Prepublication Reviews and Expertly Selected Title Lists

Villa America by Liza Klaussmann

Villa AmericaIf you are a fan of 1920’s literary culture, The Lost Generation, Hemingway or the Fitzgeralds (F. Scott and Zelda), this book may be for you. The novel mixes fact and fiction together to create an interesting, atmospheric narrative of wealth and indulgence among an eclectic group of artists.

The main characters are Gerald and Sara Murphy, who are wealthy expats – living on the French Riviera just after the First World War. In fact, the Murphys are not just characters; they’re real people who really did live in the time and place described. In the 1920’s they escaped to the South of France and built a home which they called Villa America. It was here that they hosted lavish and glamorous parties with famous guests they befriended such as Ernest Hemingway, Zelda and F. Scott Fitzgerald, Pablo Picasso, Cole Porter, Dorothy Parker, and countless others.

Celebrity name dropping aside, the book eventually focuses on the life that Sara and Gerald built together along with their three children. The Murphy’s home and marital relationship would later become the inspiration for Fitzgerald’s novel, “Tender Is the Night”. Unfortunately, tragedy and loss enter the couple’s life and threatens to destroy everything they’ve built.

All in all, this was an interesting look at wealthy Americans of the roaring 20’s as we read fictionalized accounts of their friendships, flaws and desires. Although a very long read, this book is worth the trouble for anyone who has an interest in that “Lost Generation” era.

– Mark

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Far Outside the Ordinary by Prissy Elrod

Far Outside the OrdinaryWhen a newly married couple promises to love each other “in sickness and in health” they do not know if they will ever be put to the test.  But when Prissy Elrod’s husband Boone is diagnosed with a brain tumor, she quickly wakes up to her new reality. With her can-do personality Prissy unabashedly delves into the role and chronicles her efforts to be the ultimate loving spouse and caregiver. It is only when her daughter finally forces Prissy to accept the fact that she needs help does the story take a surprising turn.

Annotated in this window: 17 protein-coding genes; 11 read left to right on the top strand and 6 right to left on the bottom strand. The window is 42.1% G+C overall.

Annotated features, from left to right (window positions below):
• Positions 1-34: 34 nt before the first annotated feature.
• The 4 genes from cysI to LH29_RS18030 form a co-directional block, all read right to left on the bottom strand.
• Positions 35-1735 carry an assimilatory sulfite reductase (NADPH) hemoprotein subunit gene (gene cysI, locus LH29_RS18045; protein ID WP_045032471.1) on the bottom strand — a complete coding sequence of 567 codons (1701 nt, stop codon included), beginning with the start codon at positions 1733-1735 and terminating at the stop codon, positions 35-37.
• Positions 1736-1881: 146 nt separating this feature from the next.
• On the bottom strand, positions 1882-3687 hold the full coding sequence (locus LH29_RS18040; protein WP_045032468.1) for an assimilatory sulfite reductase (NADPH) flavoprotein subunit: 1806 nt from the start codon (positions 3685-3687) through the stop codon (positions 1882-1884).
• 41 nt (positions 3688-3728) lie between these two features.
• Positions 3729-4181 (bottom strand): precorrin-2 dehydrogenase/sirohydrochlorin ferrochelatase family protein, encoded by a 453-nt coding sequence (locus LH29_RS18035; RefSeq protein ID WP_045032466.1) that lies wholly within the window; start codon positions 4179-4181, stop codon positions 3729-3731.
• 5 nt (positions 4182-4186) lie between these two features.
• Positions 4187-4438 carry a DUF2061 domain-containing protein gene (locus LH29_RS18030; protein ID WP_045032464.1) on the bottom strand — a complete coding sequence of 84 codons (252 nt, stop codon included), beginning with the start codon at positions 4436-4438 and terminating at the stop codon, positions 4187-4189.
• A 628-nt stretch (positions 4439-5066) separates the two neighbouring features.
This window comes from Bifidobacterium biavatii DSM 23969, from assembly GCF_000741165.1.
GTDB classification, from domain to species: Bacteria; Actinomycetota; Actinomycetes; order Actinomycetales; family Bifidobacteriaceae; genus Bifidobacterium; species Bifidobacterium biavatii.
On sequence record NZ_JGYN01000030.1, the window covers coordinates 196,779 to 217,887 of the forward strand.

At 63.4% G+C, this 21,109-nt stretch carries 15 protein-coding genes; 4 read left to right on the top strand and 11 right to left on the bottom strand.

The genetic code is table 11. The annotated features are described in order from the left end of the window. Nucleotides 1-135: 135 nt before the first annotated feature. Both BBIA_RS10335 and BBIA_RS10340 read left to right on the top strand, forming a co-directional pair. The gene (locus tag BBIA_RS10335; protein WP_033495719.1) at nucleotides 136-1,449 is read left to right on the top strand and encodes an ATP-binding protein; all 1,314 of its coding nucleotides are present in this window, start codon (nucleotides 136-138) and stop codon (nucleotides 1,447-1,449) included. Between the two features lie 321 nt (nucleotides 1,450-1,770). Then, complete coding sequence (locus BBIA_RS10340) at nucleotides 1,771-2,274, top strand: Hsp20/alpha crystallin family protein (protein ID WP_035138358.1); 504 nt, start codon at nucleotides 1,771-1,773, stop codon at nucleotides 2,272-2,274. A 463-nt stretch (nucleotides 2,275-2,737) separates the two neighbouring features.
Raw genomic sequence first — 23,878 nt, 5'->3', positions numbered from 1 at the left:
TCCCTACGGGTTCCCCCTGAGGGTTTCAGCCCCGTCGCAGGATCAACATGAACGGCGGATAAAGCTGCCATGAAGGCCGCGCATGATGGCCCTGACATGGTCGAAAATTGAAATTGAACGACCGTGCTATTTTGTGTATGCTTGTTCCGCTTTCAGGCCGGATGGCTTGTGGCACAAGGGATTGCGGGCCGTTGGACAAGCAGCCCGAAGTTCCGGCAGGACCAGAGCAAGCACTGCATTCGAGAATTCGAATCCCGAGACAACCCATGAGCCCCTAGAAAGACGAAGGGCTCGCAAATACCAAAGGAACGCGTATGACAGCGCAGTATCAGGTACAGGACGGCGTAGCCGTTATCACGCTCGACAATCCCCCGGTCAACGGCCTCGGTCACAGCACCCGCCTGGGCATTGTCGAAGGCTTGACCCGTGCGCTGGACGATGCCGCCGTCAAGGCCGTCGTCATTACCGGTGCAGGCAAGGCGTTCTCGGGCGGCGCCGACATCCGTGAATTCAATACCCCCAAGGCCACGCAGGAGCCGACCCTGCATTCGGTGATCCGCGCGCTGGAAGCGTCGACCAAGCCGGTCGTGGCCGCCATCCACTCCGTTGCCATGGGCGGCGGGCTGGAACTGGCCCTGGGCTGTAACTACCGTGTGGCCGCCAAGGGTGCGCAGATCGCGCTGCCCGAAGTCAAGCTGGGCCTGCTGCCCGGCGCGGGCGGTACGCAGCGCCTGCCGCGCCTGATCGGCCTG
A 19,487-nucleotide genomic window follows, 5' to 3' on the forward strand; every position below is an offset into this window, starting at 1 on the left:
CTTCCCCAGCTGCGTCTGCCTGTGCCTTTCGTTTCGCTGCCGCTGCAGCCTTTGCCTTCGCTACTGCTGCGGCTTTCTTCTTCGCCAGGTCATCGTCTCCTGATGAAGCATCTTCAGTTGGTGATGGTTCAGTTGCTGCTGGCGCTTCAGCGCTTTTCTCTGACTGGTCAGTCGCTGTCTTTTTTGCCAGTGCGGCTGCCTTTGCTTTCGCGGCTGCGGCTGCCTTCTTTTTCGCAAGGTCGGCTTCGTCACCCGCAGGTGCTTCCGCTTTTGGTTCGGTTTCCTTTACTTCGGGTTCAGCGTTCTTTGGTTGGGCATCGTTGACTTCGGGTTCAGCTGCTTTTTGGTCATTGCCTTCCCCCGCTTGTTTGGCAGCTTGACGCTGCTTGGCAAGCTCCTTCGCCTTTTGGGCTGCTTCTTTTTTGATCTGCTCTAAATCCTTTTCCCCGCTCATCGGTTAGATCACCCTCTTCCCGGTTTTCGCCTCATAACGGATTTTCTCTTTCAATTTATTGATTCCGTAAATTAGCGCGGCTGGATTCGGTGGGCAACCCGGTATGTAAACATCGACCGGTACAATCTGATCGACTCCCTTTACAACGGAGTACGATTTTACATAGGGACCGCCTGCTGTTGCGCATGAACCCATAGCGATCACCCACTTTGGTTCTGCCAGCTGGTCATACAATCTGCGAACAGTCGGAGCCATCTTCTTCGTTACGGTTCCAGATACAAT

Growing up in the south, Prissy was surrounded and loved by many African-American caregivers. When she hires a group of them to care for Boone, the love and tenderness she feels for her new friends makes it easier to endure the hardships she faces. With a fond and oftentimes humorous tone she recognizes that it is friends and family that help heal her broken heart. It is her stark honesty that will truly strike a chord with you.

In the second half of this memoir we find out how Prissy carries on after her husband’s death. It is an inspiring and heartwarming conclusion to this story. Prissy’s tale will touch the hearts of all readers, and I highly recommend it to those in Caregiving roles.

– Susan

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Stone Rider by David Hofmeyr

Stone RiderWould you participate in a treacherous race, choosing to leave behind family and friends for the chance to have a better existence? You might if you feel like you’re quickly running out of options and have little to lose.

In a future where Earth can no longer support the population, a fierce competition has developed to give hope to those brave enough to take the risk. The Blackwater Trail: a grueling and brutal race whose winner receives a one way ticket off the desolate ground to Sky-Base. Above the Earth, Sky-Base is the new home, and haven, for a select group of humanity.

Adam Stone did not initially even want to race. He would not abandon his little brother or relinquish his love for Sadie Blood. However a year later, Levi (Sadie’s cruel brother) destroys all Adam’s reasons to stay.

When competing in the Blackwater Trail, most choose to tackle it in groups. Should Adam try to trust again? Will he trust new friends, especially when he has ample reason to rely solely on his own efforts to win the race?

A solid read for those like to enjoy action adventure and dystopian future settings. While we might not be in a position like this today, who knows what the earth will be like in the future. Reading this book made me think about how we can work harder to prevent this future for Earth.

– Ellen

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Steve Jobs: Insanely Great by Jessie Hartland

Steve JobsThis biography was an entertaining read and moved along quickly because of the graphic format and limited text. It covers most of the major details of the tech icon’s life, although some areas of importance are merely glossed over, such as the relationship with his first daughter and his ultimate death. We read about his now famous Stanford graduation speech in 2005 and a page later we read of his death in 2011. That was too abrupt of an ending for my taste.